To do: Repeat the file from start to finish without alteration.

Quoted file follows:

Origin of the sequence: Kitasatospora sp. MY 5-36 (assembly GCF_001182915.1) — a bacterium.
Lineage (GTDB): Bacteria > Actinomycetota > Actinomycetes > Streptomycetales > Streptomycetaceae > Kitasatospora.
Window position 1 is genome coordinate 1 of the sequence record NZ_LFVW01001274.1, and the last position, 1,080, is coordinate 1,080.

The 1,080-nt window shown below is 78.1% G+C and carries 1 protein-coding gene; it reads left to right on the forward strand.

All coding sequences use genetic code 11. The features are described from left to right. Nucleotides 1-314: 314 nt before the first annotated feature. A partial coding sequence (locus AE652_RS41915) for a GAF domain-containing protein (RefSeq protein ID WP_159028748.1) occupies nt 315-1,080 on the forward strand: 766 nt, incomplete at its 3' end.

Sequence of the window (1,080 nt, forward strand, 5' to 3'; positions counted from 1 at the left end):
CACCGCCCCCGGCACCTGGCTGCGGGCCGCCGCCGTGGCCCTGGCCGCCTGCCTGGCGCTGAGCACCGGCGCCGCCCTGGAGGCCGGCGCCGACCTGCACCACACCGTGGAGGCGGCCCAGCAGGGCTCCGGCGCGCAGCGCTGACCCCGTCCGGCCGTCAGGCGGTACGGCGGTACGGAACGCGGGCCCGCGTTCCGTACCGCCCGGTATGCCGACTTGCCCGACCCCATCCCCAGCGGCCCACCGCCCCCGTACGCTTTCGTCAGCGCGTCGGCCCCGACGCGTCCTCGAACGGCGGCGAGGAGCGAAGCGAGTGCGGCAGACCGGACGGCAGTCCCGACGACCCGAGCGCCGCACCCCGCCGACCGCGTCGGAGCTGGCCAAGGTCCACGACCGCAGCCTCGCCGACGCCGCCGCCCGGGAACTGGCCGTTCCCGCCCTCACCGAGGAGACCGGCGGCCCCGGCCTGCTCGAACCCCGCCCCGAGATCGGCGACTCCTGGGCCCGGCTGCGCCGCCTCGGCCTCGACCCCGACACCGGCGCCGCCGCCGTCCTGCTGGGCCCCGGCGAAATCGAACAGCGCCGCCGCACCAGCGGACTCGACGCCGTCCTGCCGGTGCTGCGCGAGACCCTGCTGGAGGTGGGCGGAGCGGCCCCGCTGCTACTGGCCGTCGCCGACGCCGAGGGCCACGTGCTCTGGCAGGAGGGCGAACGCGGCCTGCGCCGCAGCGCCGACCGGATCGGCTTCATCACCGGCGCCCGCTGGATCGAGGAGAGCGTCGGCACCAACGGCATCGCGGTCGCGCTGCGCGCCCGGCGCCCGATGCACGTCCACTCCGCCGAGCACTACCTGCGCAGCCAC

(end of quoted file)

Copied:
Origin of the sequence: Kitasatospora sp. MY 5-36 (assembly GCF_001182915.1) — a bacterium.
Lineage (GTDB): Bacteria > Actinomycetota > Actinomycetes > Streptomycetales > Streptomycetaceae > Kitasatospora.
Window position 1 is genome coordinate 1 of the sequence record NZ_LFVW01001274.1, and the last position, 1,080, is coordinate 1,080.

The 1,080-nt window shown below is 78.1% G+C and carries 1 protein-coding gene; it reads left to right on the forward strand.

All coding sequences use genetic code 11. The features are described from left to right. Nucleotides 1-314: 314 nt before the first annotated feature. A partial coding sequence (locus AE652_RS41915) for a GAF domain-containing protein (RefSeq protein ID WP_159028748.1) occupies nt 315-1,080 on the forward strand: 766 nt, incomplete at its 3' end.

Sequence of the window (1,080 nt, forward strand, 5' to 3'; positions counted from 1 at the left end):
CACCGCCCCCGGCACCTGGCTGCGGGCCGCCGCCGTGGCCCTGGCCGCCTGCCTGGCGCTGAGCACCGGCGCCGCCCTGGAGGCCGGCGCCGACCTGCACCACACCGTGGAGGCGGCCCAGCAGGGCTCCGGCGCGCAGCGCTGACCCCGTCCGGCCGTCAGGCGGTACGGCGGTACGGAACGCGGGCCCGCGTTCCGTACCGCCCGGTATGCCGACTTGCCCGACCCCATCCCCAGCGGCCCACCGCCCCCGTACGCTTTCGTCAGCGCGTCGGCCCCGACGCGTCCTCGAACGGCGGCGAGGAGCGAAGCGAGTGCGGCAGACCGGACGGCAGTCCCGACGACCCGAGCGCCGCACCCCGCCGACCGCGTCGGAGCTGGCCAAGGTCCACGACCGCAGCCTCGCCGACGCCGCCGCCCGGGAACTGGCCGTTCCCGCCCTCACCGAGGAGACCGGCGGCCCCGGCCTGCTCGAACCCCGCCCCGAGATCGGCGACTCCTGGGCCCGGCTGCGCCGCCTCGGCCTCGACCCCGACACCGGCGCCGCCGCCGTCCTGCTGGGCCCCGGCGAAATCGAACAGCGCCGCCGCACCAGCGGACTCGACGCCGTCCTGCCGGTGCTGCGCGAGACCCTGCTGGAGGTGGGCGGAGCGGCCCCGCTGCTACTGGCCGTCGCCGACGCCGAGGGCCACGTGCTCTGGCAGGAGGGCGAACGCGGCCTGCGCCGCAGCGCCGACCGGATCGGCTTCATCACCGGCGCCCGCTGGATCGAGGAGAGCGTCGGCACCAACGGCATCGCGGTCGCGCTGCGCGCCCGGCGCCCGATGCACGTCCACTCCGCCGAGCACTACCTGCGCAGCCAC